Eventually, the plot catches up with Tynan, and he is drawn into the ongoing war between the tyrannical, cyberpunkish Tyst Empire, and the hippie-magic nature loving Phuree.
If you haven’t noticed yet, all the names in this book are ridiculous. If you’re feeling charitable, you can assume “Phuree” may be a play of words on “Free.” It still reads as pretty silly and pretentious to me. And that’s not all! As the book is populated by characters with names like Phaelan, Alessandra, Seafra (Sea, for short), Naholo, Khanna, and Tiernan. I guess along with all the clean water and gasoline, there’s a shortage of proper spelling after the apocalypse. The most glaringly misnamed character is a half Korean/Half English vampire named Tatsu.
Thing is, Tatsu is a Japanese name. It’s a little, nitpicky thing, but enough errors like those tend to add up quickly.
I know this because I’ve watched the original TMNT movie a million times, in which Shredder’s right hand man is named Tatsu. So, y’know, that’s who I thought of.
I gave up on the book a few chapters after Tatsu was introduced. There was some business about Tynan meeting an Ancient vampire who said that Tynan was bound to be the Chosen One(tm) to stop the eeeeevil Tyst’s from summoning vampire Satan, but I just couldn’t bring myself to care. Maybe Faust’s real goal was to instill the same kind of apathy that Tynan has for the world, in which case she succeeded! Or something.
If this book had been a paranormal romance, about some dark terrible sexy thing falling in luuuurve with some damsel in leather pants, I would’ve known what to expect. However, despite scoping out all of the outrageously gorgeous (and terribly named) people, the book doesn’t play out like a romance. For the most part, Tynan just gets whisked from one location to another, at which point someone lectures him about the plot, and then Tynan gets angry and sad and has a hissy fit where he cries blood tears and maybe tries to bite someone. It’s not exactly compelling reading.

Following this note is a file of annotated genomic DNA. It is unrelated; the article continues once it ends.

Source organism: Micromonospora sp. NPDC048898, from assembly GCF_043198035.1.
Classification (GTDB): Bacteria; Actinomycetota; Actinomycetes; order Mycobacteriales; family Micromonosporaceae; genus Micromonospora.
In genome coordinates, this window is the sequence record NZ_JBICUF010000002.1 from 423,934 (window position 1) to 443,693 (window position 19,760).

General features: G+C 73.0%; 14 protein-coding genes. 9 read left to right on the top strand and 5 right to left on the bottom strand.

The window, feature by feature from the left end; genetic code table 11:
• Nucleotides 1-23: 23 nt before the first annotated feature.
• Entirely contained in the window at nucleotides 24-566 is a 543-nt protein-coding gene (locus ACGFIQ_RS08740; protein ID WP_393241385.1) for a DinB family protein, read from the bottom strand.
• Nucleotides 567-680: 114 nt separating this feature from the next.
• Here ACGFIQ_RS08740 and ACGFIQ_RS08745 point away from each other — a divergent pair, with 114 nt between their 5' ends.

Now that I think of it, the biggest thing about the book is that there’s really not a villain. The whole Tryst vs. Phuree thing is supposed to be the central conflict, but we never see the Tyst being eeeevil. It’s just a bunch of characters who go “oh yeah those jerks took over the world and killed like everybody and now they’re trying to summon vampire satan,” but it’s just … talk. We don’t even get a kill squad chasing Tynan around to spice things up. Maybe things pick up in the last third of the book, but … well, if you can’t hook me in 200 or so pages, I’m gonna say it’s not for lack of trying on my end. All and all, the book isn’t particularly scary, or gory, or even that sexy– but if you’ve got a thing for tormented dudes who wear a lot of black and cry blood-tears, then you might give the book a go.
Like I said, I’m not the target audience.